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Chasen Shreve’s rebound performance big for Yankees’ bullpen

New York Yankees relief pitcher Chasen Shreve

New York Yankees relief pitcher Chasen Shreve throws in the bullpen before a spring training game against the Philadelphia Phillies Thursday, March 3, 2016, in Tampa, Fla. Credit: AP / Chris O’Meara

TAMPA, Fla. — It has been largely forgotten, but Chasen Shreve spent the better part of the first five months of last season as one of the best relievers in baseball.

Arguably as valuable as bullpen mates Dellin Betances and Andrew Miller, Shreve went 15 straight appearances without allowing a run — from May 24 to July 1 — and had a 1.86 ERA as late as Sept. 5.

It was at that point, as the 25-year-old lefthander put it Sunday, that “the wheels came off.” He allowed nine earned runs in his last nine appearances, posting a 16.20 ERA, and finished with a 3.09 ERA in 59 outings.

Worse, Shreve went from one of Joe Girardi’s most trusted arms — he played a significant role in the Yankees’ 66-3 record when leading after six innings — to being left off the 25-man roster for the AL wild-card game against the Astros. Rookie lefthander James Pazos got the nod.

“If you would have told me at the beginning of the year I’d be in the big leagues all year with a ‘3’ ERA, I’d be like, ‘Oh, that’s a good season,’ ” said Shreve, who came to the Yankees last offseason in the Manny Banuelos deal. “And it was a good season. But it just fell apart at the end and it’s frustrating. When you work all that time in the offseason and have those first five months during the season and then throw away a great year in the last three weeks, it is frustrating.”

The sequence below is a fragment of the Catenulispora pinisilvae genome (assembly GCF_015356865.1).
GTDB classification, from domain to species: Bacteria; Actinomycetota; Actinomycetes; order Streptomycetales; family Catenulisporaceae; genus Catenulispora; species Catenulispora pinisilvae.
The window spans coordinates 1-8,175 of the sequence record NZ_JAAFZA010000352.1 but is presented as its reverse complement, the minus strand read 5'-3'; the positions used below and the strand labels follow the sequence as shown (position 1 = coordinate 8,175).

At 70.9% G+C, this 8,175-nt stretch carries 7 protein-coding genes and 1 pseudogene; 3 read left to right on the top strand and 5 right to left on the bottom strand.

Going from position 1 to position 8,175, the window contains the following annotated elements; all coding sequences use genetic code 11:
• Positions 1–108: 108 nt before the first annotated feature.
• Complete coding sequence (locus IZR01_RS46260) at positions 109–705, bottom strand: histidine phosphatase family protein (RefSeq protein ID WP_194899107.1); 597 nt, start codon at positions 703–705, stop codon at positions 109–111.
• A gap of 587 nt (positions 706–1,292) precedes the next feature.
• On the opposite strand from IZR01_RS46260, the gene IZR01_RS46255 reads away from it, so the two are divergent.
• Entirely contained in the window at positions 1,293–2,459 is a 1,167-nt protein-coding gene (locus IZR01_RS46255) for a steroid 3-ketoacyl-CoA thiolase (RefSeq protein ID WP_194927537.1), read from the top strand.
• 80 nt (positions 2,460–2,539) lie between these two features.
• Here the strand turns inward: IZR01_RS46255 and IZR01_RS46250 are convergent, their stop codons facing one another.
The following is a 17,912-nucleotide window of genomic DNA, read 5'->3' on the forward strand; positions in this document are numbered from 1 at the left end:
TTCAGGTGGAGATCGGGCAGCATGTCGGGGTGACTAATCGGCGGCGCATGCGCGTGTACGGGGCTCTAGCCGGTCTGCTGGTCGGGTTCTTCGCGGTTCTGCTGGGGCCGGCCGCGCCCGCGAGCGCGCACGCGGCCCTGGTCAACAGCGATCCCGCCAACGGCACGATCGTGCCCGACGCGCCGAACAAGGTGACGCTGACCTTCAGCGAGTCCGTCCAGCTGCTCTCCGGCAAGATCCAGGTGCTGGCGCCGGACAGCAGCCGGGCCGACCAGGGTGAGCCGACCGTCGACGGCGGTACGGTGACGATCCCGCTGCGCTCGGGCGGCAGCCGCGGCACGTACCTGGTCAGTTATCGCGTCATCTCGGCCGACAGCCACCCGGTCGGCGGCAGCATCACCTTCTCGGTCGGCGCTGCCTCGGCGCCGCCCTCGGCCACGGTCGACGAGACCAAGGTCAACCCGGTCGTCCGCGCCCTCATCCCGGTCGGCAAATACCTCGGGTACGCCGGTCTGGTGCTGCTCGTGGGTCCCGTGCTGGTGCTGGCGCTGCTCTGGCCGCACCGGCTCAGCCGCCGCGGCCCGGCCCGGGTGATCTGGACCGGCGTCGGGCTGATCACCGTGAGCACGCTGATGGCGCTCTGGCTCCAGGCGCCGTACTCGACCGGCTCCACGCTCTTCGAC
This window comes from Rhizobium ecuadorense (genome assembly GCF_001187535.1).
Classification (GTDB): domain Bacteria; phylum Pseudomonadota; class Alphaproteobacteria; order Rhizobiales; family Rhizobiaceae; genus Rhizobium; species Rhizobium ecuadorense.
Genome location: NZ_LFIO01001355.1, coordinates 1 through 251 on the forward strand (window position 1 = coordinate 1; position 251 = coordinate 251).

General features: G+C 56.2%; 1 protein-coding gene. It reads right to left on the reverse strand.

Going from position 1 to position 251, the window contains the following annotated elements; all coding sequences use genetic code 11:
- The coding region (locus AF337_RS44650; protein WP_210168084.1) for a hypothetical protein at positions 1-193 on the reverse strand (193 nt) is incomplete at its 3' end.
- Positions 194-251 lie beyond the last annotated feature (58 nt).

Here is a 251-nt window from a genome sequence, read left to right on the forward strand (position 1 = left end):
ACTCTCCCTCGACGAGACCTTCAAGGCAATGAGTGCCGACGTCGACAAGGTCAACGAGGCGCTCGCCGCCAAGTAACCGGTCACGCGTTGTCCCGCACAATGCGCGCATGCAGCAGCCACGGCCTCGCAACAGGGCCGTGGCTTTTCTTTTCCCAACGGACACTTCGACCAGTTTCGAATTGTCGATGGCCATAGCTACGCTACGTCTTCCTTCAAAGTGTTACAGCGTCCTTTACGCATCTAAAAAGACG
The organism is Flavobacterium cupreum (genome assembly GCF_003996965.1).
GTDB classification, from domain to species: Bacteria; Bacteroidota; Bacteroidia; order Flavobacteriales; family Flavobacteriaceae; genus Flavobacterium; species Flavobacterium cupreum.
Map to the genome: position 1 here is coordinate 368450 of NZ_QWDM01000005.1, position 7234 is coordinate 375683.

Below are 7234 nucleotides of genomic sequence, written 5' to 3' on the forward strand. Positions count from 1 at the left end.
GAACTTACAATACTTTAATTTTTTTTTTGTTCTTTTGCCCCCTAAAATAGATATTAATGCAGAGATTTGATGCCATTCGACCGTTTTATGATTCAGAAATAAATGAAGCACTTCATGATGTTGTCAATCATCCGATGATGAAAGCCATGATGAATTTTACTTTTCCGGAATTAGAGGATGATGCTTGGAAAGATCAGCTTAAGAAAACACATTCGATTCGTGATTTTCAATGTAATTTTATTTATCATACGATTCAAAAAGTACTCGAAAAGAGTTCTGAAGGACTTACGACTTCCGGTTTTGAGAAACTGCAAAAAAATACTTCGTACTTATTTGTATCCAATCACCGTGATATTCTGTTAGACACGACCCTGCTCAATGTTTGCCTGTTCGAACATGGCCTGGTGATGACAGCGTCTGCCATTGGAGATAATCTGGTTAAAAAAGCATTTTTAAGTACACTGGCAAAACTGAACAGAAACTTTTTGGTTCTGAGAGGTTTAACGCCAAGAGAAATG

The good news?

The Shreve of five-sixths of last season seems to be back.

Shreve spoke late Sunday afternoon after yet another dominant outing, this one against the Phillies. He pitched a scoreless eighth, giving him a 0.00 ERA in four outings. He has not allowed a hit and has struck out five in 4 1⁄3 innings.

“More than enough fastball and love the changeup,” one opposing team talent evaluator said of Shreve. “Looks like the same guy [from April to August 2015].”

Shreve didn’t say he needed this kind of start to make the team, but he didn’t discount the possibility, either. The only pitchers who entered camp with guaranteed spots in the bullpen were Betances, Miller and new closer Aroldis Chapman, but Shreve’s quick rebound performance has all but earned him a spot.

“It’s refreshing, for sure, to wait all this time and to come back and to do well, it’s nice,” he said. “I think it’s making everything easier and helping me relax for sure.”

As for what went wrong the final part of last season, Shreve has been diagnosing it for months. Girardi has speculated that the reliever, pitching in his first full big-league season, simply got tired. Shreve said he felt about the same physically but was perhaps guilty of overthinking, especially about mechanics.

“I’m sure I was tired, yeah, but when something goes bad . . . you start changing things you don’t need to change,” he said. “Not even big things, just my mental way of looking at how I pitch. Just looking at the glove, focusing on the glove, not worrying about anything else except the glove and the ball and throwing it to the glove. Once you start thinking about other things, the wheels can fall off because I’m going away from what has made me successful. I honestly feel like that was a big factor in it.”

Shreve, who has been working with Miller in an attempt to refine what some scouts already consider a plus slider, said it is a matter of clearing his mind.

“Right now, I don’t care who’s up, I don’t care what the situation is,” Shreve said. “I don’t care if it’s the second inning, the eighth inning, all I’m caring about is that pitch and focusing on that glove to make that pitch. I think that’s a big thing for me.”

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